Imagining the Blogosphere:An Introduction to the Imagined Community of Instant Publishing

Imagining the Blogosphere:
An Introduction to the Imagined Community of Instant Publishing

Graham Lampa, Hamline University

“The Blogging Iceberg,” a survey conducted by the Perseus Development Company (2003), found that two thirds of public weblogs created via centralized hosting services have not been updated in two months and are considered “abandoned.” Furthermore, 1.09 million of these have been deemed “one-day wonders”—blogs that were posted to just once and have not been touched since. The remainder of the abandoned blogs averaged a lifespan of just four months. Of the 1.4 million active blogs surveyed, 80.8% contained at least one external link, yet only 9.9% contained a current link to a traditional news source. Taking this data, Perseus concluded that the blogosphere takes on the form of an iceberg whose vast bulk floats out of sight and out of mind. Blogs above the waterline—those which are frequently updated, widely read, and consistently linked—may represent the conception of blogs in the public mind, but they are not representative of blogs in general. They instead found that the “typical blog” is written by “a teenage girl who uses it twice a month to update her friends and classmates on happenings in her life.” These blogs have “nanoaudiences” comprised of a blogger’s friends and family. They are rarely linked to by other blogs, and they more closely resemble personal diaries rather than the classic link-commentary mode of blogging.

For those making a case for the blogosphere as a community, the results of the Perseus study are anything but encouraging. How can a community be said to exist among individuals, the vast majority of whom have never met one another and do not communicate with one another? The easy answer is to declare that the blogging community does not exist, that the blogosphere is not a cohesive group of people who share common goals and values. This answer, however, does not account for the widespread notion of the transnational blogging community or for the persistence of the blogger identity. A clearer answer to the community conundrum lies somewhere between the hype of a new and revolutionary online community and the sobering statistical reality of the Perseus study. In the absence of strong interpersonal links among members of the blogosphere, an alternative explanation for the persistence of community is needed. At the core of the blogosphere lies a minority of active and engaged bloggers who post, comment, and link frequently, creating a kernel of conversational community based on personal networks facilitated by blogging tools and associated technologies. However, for the vast majority of users who blog casually, infrequently, and for the benefit of their real-world friends and family, the blogosphere does not exist in the ethereal, hyperlinked connections that bind blogs to one another; rather, it resides in the mind of the individual blogger as an online imagined community resulting from the shared experience of instant publishing. In order to understand the nature of the blogosphere’s community as a whole, one must acknowledge the differences between these forms of blogging as well as the inherent value of each.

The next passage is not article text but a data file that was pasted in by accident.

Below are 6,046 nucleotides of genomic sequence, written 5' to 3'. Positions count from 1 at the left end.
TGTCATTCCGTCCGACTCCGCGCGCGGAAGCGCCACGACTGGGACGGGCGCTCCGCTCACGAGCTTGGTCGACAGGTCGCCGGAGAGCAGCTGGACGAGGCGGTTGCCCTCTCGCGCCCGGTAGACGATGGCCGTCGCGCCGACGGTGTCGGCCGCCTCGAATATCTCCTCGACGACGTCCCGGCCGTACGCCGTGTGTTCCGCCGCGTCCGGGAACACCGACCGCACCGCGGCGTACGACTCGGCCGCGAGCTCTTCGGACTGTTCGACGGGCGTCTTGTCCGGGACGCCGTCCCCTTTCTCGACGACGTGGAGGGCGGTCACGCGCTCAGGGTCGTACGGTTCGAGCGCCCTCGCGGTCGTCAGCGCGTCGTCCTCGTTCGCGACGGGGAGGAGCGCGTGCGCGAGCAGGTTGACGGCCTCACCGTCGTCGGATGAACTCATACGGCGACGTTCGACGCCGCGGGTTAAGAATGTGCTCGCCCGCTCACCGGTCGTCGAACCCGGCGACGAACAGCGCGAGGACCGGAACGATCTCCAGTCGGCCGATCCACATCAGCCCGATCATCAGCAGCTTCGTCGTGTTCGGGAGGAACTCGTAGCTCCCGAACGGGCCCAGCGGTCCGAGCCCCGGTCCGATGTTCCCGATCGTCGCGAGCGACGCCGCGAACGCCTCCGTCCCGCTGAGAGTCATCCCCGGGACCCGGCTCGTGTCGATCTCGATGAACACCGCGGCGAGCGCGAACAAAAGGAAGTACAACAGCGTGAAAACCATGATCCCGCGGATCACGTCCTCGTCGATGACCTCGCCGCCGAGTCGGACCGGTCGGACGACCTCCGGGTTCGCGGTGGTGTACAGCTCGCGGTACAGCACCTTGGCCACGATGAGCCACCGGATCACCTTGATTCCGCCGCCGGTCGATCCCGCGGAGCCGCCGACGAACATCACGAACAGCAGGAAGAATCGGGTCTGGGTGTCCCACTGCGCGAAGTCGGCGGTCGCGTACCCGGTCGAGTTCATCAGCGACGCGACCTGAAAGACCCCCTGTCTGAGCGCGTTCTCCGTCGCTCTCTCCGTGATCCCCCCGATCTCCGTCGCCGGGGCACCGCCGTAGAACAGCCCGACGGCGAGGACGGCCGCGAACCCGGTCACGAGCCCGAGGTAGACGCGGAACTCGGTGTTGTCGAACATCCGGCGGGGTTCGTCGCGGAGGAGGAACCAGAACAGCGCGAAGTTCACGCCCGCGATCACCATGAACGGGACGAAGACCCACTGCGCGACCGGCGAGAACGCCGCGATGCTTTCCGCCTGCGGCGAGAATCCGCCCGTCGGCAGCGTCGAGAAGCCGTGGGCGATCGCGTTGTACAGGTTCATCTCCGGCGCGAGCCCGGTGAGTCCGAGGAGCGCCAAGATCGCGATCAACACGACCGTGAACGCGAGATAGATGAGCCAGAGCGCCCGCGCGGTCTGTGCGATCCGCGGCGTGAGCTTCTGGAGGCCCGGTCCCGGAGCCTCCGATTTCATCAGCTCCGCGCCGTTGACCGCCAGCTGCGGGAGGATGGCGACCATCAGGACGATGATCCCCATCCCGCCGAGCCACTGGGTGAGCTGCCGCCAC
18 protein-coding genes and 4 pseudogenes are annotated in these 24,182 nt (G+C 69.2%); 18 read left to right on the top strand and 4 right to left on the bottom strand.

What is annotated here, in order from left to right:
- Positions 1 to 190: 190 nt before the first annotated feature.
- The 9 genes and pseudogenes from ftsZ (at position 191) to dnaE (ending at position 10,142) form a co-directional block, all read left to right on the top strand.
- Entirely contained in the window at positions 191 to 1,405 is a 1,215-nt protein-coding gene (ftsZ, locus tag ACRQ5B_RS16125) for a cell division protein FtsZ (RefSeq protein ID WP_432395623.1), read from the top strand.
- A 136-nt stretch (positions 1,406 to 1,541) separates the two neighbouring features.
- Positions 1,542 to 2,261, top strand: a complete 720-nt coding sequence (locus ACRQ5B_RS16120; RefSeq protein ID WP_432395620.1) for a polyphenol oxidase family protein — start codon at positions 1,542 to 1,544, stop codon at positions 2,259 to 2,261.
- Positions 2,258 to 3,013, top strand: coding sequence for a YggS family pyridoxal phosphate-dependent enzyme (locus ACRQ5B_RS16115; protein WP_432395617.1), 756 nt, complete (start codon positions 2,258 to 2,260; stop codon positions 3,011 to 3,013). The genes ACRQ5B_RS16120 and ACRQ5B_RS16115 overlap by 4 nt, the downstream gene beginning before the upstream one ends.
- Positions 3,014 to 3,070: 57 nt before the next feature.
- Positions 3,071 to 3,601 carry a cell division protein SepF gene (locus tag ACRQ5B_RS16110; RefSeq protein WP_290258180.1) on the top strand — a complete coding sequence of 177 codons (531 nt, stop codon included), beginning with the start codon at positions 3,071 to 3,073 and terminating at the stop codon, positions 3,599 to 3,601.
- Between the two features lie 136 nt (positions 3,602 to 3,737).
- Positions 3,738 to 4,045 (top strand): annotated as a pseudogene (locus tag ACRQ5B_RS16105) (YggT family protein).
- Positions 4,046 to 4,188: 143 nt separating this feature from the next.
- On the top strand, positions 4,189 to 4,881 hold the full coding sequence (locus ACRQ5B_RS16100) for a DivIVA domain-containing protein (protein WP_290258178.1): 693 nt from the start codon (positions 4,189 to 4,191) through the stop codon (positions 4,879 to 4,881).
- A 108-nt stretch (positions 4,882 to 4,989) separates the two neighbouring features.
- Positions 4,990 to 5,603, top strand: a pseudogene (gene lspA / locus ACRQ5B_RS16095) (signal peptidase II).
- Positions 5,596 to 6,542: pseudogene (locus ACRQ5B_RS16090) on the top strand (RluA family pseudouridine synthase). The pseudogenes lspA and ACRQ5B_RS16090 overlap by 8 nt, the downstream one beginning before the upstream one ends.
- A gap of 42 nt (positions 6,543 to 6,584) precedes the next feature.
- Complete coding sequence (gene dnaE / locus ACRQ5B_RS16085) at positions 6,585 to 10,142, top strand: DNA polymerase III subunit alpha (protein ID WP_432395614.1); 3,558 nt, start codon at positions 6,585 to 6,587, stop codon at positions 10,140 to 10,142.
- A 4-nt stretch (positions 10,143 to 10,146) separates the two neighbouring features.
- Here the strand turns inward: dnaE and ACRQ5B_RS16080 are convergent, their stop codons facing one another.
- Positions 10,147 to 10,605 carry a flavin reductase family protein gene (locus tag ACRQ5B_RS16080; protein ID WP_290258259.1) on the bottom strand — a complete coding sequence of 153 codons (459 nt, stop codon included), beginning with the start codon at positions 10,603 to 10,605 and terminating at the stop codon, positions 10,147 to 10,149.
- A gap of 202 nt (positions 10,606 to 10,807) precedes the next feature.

Imagining Community

To say that the wider blogging community is imagined should not be taken to mean that its very existence is in doubt; indeed, nearly all communities to which human beings belong are imagined in some manner or another. In his pivotal work Imagined Communities (1991), political scientist Benedict Anderson argues “all communities larger than primordial villages of face-to-face contact (and perhaps even these) are imagined.” Although Anderson concerns himself with the rise of nationalism and its particular version of the imagined community, his call to distinguish such communities by “the style in which they are imagined” is a promising framework for analyzing and describing the features of any given imagined community. In the case of the blogosphere, the sense of community is coaxed into existence within the minds of its members in a style that stems from the instant publishing medium itself to create a discursive, transnational, online imagined community.